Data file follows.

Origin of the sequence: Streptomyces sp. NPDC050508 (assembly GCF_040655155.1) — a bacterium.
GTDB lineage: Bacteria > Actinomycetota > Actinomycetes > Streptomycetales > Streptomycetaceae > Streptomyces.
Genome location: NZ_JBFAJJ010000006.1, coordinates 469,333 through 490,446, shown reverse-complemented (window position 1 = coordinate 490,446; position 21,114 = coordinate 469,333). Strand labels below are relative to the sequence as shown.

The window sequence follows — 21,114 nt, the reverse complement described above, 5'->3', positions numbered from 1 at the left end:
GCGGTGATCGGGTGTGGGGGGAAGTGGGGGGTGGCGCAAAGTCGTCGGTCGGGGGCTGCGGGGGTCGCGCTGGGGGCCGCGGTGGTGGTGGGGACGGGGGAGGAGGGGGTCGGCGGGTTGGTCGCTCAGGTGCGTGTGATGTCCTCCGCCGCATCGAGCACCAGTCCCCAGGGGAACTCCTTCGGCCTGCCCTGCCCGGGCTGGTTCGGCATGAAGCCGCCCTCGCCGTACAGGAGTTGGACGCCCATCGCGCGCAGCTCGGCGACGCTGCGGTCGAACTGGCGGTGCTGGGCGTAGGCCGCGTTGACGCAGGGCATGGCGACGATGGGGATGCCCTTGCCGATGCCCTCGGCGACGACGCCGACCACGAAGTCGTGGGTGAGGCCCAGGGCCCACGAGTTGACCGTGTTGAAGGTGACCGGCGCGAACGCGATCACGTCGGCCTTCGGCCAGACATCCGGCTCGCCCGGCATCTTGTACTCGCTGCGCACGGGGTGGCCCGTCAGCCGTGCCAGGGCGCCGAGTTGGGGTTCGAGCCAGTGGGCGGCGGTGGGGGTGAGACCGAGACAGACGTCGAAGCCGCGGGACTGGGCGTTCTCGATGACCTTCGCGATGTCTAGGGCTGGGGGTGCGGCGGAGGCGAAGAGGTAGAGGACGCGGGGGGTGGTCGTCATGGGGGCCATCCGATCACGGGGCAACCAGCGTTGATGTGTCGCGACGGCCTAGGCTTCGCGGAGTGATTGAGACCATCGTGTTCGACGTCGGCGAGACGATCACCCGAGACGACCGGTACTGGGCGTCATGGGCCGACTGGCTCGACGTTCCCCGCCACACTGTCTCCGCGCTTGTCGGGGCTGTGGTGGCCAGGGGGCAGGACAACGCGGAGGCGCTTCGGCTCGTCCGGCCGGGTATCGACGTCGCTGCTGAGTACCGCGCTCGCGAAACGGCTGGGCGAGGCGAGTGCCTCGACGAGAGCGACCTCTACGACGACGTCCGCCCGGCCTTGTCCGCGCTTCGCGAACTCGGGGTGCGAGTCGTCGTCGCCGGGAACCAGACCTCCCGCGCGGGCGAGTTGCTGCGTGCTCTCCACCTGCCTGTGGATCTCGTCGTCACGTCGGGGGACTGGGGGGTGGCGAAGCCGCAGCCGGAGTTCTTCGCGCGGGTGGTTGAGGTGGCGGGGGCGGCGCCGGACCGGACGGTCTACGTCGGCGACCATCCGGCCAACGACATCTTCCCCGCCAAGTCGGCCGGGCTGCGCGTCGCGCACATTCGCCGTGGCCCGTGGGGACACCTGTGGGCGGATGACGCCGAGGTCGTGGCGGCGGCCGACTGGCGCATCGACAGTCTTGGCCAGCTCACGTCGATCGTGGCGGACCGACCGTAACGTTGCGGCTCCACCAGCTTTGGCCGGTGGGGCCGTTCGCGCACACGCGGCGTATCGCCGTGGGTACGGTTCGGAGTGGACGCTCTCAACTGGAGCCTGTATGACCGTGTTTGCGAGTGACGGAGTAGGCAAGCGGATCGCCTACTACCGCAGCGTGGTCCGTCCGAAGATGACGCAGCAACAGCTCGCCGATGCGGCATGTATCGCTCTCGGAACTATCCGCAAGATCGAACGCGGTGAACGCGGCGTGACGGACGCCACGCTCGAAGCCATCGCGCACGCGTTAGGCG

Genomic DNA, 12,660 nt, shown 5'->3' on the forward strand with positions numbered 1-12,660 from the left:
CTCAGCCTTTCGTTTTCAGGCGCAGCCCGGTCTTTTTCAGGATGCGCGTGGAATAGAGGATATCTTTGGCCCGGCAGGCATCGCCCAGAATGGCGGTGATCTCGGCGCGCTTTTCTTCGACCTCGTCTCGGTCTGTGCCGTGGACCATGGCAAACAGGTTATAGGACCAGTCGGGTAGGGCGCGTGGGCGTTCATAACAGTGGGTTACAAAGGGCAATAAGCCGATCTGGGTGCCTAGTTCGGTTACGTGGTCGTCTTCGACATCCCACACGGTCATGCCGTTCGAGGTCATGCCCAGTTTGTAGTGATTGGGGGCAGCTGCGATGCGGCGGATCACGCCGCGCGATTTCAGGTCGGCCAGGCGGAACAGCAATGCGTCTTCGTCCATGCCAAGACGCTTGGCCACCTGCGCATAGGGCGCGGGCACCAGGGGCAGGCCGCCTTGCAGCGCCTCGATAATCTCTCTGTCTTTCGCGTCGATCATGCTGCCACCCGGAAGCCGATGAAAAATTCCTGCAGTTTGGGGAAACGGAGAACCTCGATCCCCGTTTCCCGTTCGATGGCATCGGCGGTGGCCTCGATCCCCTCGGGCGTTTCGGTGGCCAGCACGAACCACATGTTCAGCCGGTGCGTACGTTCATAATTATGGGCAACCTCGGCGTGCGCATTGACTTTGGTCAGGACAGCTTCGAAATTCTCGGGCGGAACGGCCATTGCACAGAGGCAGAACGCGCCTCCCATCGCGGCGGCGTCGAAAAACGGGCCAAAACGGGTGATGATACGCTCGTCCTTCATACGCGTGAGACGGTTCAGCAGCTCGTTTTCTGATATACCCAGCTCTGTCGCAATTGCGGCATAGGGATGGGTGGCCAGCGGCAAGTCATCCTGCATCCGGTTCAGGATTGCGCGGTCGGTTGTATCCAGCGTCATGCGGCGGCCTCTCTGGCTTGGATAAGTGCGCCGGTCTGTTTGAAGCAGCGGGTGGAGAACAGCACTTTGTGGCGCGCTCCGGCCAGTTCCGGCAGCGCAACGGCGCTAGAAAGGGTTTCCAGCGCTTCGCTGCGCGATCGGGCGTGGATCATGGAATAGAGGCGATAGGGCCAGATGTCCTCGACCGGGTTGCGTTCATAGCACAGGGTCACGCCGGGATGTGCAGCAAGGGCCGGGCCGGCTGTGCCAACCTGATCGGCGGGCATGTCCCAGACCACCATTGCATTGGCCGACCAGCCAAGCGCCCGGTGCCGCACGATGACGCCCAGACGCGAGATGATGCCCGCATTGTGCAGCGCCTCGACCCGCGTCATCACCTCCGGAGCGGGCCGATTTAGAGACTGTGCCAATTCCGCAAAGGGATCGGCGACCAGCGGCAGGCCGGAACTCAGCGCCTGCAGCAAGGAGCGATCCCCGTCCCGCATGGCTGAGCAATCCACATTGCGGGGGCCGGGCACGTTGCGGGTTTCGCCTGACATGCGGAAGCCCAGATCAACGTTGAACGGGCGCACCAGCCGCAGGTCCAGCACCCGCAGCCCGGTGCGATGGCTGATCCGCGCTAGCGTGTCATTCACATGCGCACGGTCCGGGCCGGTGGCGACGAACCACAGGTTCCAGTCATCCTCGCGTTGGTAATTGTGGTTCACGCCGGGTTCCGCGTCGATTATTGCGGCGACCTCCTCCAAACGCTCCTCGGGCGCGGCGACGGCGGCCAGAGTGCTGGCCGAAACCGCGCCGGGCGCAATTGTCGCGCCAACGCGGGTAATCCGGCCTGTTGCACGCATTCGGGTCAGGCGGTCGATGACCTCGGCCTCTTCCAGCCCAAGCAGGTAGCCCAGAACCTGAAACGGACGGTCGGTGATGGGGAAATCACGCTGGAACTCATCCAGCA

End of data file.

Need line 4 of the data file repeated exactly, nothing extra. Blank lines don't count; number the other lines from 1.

The window sequence follows — 21,114 nt, the reverse complement described above, 5'->3', positions numbered from 1 at the left end: